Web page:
Microsoft Teases Windows 10 Details

Microsoft on January 21 plans to disclose more details on the OS's touch-focused, consumer-oriented side.

Michael Endler, Associate Editor,

December 12, 2014

4 Min Read
Microsoft corporate VPs Terry Myerson, left, and Joe Belfiore, right, are expected to speak at Microsoft's January Windows 10 event.

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With the Windows 10 Technical Preview, Microsoft has so far focused on the OS's desktop user interface and enterprise-oriented features. That will change next month. Microsoft on Thursday sent invitations to reporters and analysts for a day-long event on January 21 at its Redmond, Wash., headquarters. Windows 10's consumer experience will be revealed at the event, company reps have confirmed.

Microsoft reps haven't said which specific aspects of the consumer interface will be discussed. Observers widely expect the company to debut a version of the OS for smartphones and tablets that merges Windows Phone and Windows RT and will run on both Intel and ARM-based devices.

Microsoft will livestream the keynote portion of the event. Microsoft CEO Satya Nadella is expected to speak, as are Terry Myerson and Joe Belfiore, the two corporate VPs who run the company's OS group.

[Looking for the perfect tablet this holiday season? Read Tablet Shopping: 7 Tips To Avoid Buyer's Remorse.]

The mobile version of Windows 10 anticipated in January will feature a tiled, touch-oriented interface but no desktop, according to a ZDnet report that cited unnamed Microsoft insiders. Windows RT devices include a watered-down desktop UI to run Office apps, but by late next year, Microsoft is expected to release a touch-first, Modern-style version of Office. Critics have blamed mediocre Windows 8 and 8.1 adoption partly on the OS's weak selection of touch apps, which means that with mobile editions of Windows 10, Microsoft will have to show that it's not only polished the divisive Live Tile UI, but also that more productive Modern apps are on the way. 

Microsoft officials have broadly promised that Windows 10 will advance the company's "universal apps" concept, pitched as a way for developers to use one code base to write apps for different device types, and as a way for consumers to have consistent app experiences that translate from the Xbox to mobile devices to PCs. Execs have also foreshadowed changes to Windows licensing, implying that a core version of Win 10 with mainstream functionality might be free, with enterprise tools and other advanced features optionally activated via subscription services. Both topics are likely to come up, though not necessarily to be resolved, during January's event.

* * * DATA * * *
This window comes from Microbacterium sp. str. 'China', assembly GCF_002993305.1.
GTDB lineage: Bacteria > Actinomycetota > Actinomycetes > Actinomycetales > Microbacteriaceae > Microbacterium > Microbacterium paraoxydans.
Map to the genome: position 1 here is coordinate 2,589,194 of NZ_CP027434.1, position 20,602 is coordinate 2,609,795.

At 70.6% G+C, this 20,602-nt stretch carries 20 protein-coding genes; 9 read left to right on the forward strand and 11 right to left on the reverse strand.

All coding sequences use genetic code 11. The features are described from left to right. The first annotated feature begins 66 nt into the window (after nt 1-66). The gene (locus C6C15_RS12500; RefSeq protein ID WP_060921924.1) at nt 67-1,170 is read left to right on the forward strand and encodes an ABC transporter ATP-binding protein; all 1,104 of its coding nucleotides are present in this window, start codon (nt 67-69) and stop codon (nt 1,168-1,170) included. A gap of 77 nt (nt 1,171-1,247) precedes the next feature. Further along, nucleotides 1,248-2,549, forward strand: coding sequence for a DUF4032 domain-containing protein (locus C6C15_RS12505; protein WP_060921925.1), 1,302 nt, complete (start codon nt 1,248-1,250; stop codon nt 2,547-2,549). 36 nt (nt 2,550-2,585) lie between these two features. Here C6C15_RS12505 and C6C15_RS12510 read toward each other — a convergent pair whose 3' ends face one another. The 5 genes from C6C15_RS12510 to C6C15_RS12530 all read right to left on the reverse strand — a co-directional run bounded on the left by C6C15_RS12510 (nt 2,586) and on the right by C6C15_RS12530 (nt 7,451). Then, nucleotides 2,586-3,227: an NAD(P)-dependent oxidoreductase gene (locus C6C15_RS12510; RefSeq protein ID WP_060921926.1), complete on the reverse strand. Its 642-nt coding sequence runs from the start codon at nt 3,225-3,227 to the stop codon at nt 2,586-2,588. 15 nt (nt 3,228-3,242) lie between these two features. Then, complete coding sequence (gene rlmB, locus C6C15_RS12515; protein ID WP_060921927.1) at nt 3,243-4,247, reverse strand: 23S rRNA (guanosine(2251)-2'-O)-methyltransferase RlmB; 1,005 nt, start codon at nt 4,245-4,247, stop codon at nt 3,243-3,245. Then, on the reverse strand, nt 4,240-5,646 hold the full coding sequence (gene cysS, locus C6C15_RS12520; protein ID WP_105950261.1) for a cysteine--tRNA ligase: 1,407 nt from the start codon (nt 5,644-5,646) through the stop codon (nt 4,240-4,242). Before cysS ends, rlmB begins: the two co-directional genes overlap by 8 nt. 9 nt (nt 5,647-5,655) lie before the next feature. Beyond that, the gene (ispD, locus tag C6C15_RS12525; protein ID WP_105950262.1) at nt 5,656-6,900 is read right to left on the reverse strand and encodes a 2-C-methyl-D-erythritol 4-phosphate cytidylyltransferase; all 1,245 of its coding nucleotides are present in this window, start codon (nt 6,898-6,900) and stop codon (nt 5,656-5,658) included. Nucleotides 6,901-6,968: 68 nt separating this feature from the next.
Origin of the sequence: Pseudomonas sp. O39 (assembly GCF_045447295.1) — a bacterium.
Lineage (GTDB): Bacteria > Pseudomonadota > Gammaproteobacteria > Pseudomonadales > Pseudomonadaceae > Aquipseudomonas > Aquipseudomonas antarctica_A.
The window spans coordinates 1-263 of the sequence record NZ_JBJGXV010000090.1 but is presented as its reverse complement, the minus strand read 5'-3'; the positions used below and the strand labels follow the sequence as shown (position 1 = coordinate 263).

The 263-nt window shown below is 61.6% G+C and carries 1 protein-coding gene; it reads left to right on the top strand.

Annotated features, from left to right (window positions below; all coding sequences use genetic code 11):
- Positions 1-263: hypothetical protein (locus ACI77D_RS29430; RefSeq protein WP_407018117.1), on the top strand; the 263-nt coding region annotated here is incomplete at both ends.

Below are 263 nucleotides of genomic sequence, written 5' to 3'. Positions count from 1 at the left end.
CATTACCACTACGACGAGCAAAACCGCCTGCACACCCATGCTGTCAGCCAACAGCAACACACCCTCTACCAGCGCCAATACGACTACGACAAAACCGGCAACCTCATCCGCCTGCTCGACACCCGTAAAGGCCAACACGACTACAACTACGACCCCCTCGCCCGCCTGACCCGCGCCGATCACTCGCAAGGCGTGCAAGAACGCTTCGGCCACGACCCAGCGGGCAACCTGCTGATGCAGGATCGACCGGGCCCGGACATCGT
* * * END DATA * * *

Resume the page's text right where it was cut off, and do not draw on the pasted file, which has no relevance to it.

Though next month's event will likely include an in-depth look at Windows 10 for smartphones and tablets, it's unclear when the mobile version of the OS will be released as a public preview. Microsoft announced the desktop-oriented Windows 10 Technical Preview in late September, emphasizing a new Start menu, support for virtual desktops, and other navigational tweaks aimed at mouse-and-keyboard users with non-touch PCs. Microsoft has said with the release of subsequent Preview builds that user feedback is driving the development process. Last month, it confirmed that the most recent Preview release, Build 9879, will be the last update of 2014, aside from bug fixes.

Microsoft's next Preview build for desktops will reportedly arrive in January, likely with Cortana, the virtual assistant that first appeared in Windows Phone 8.1. The next build is also expected to include Continuum, a feature for two-in-one devices such as Microsoft's Surface Pro line. Continuum detects whether a detachable keyboard is connected and helps users more seamlessly switch between laptop and tablet modes. Rumors claim Microsoft will release a Windows 10 preview for developers in May, after the company's Build conference in San Francisco.


With Windows 10, Microsoft hopes to erase ill-will caused by Windows 8's controversial departures from earlier versions. Only around 20% of Windows users run Windows 8 or 8.1, well under half the number of users who run Windows 7. To many desktop users, Windows 8 and 8.1 are too touch-oriented and too different from past versions. For mobile users, the OSes offer neither the app selection nor polished user experience for which Apple and some Android manufacturers are known. Windows 8.1 adoption has recently begun to accelerate, but with sub-$200 Win 8.1 devices flooding the market and Win 7 options becoming harder to find, it's unclear whether buyers are more comfortable with Live Tiles or merely reacting to changing market dynamics.

As Microsoft's revenue streams evolve to rely less on Windows licensing and more on the apps and service subscriptions that Windows customers purchase, the company will need more of its users to adopt the most current release. Is Microsoft on the right track with Windows 10? Let us know what you think in the comments.

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About the Author(s)

Michael Endler

Associate Editor,

Michael Endler joined InformationWeek as an associate editor in 2012. He previously worked in talent representation in the entertainment industry, as a freelance copywriter and photojournalist, and as a teacher. Michael earned a BA in English from Stanford University in 2005 and, pending the completion of a long-gestating thesis, will hold an MA in Cinema Studies from San Francisco State.

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